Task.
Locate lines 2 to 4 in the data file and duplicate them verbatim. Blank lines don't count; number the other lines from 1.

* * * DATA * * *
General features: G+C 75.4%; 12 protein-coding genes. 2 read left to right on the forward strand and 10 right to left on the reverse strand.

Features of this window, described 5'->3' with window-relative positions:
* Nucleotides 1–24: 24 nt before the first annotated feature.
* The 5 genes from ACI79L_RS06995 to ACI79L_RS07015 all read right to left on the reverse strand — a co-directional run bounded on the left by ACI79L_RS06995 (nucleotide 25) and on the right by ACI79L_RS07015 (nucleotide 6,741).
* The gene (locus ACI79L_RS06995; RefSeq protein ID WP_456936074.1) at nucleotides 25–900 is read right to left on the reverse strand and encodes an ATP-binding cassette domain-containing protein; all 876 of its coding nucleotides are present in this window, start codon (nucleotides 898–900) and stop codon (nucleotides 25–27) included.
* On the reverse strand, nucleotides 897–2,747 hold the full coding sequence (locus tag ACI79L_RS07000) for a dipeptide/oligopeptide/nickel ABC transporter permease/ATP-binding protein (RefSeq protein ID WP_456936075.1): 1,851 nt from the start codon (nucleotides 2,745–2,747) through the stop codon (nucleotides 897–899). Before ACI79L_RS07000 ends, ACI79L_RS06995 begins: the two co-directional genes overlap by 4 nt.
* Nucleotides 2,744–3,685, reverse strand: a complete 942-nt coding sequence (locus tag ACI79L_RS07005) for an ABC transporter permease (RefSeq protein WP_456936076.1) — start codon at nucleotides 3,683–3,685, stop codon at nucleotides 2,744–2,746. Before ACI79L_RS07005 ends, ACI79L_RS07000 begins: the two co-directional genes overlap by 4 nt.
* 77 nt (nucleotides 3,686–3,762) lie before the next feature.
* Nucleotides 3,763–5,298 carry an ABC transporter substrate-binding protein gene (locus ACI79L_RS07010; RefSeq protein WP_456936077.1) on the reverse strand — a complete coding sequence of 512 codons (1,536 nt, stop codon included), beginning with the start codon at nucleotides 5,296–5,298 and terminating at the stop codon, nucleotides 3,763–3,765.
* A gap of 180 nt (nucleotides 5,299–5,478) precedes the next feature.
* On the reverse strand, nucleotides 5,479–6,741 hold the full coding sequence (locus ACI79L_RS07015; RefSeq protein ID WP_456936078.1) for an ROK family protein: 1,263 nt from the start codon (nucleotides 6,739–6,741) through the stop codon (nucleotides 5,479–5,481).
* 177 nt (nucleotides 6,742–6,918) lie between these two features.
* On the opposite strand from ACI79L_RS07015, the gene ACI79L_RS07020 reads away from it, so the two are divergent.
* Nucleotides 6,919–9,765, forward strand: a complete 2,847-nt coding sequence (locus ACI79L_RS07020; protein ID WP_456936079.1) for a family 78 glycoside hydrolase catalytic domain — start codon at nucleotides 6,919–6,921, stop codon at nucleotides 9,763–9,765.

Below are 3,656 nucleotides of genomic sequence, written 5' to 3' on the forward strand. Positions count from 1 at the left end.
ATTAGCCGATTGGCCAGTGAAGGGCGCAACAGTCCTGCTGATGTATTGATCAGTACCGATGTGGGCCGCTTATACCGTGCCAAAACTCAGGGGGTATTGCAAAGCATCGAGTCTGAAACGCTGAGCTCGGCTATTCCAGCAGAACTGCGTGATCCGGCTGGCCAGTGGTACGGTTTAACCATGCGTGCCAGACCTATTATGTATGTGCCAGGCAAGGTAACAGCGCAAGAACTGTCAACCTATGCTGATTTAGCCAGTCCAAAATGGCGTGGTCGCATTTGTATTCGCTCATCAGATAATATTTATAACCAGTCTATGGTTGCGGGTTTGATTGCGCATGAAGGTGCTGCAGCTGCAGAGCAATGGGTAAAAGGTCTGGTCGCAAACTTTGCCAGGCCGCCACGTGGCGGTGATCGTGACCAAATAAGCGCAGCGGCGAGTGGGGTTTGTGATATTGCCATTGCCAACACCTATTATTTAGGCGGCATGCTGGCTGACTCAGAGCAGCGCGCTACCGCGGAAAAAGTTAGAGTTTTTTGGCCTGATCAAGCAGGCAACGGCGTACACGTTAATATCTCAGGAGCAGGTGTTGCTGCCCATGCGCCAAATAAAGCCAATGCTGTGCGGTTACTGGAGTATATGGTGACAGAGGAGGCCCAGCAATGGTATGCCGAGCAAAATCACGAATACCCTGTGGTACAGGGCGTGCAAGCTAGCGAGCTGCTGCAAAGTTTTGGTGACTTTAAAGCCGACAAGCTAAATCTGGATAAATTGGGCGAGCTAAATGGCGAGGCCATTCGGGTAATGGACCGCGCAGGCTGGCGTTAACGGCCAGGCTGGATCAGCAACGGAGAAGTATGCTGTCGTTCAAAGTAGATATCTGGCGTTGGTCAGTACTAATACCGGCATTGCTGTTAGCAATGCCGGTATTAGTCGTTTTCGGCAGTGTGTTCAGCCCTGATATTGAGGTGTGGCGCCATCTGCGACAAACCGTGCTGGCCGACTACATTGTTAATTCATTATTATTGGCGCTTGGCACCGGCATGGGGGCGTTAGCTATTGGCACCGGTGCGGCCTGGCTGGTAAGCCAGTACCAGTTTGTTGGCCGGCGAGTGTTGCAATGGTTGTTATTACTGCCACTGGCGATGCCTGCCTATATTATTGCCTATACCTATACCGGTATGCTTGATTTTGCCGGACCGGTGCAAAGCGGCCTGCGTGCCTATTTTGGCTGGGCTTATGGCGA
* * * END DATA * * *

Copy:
Features of this window, described 5'->3' with window-relative positions:
* Nucleotides 1–24: 24 nt before the first annotated feature.
* The 5 genes from ACI79L_RS06995 to ACI79L_RS07015 all read right to left on the reverse strand — a co-directional run bounded on the left by ACI79L_RS06995 (nucleotide 25) and on the right by ACI79L_RS07015 (nucleotide 6,741).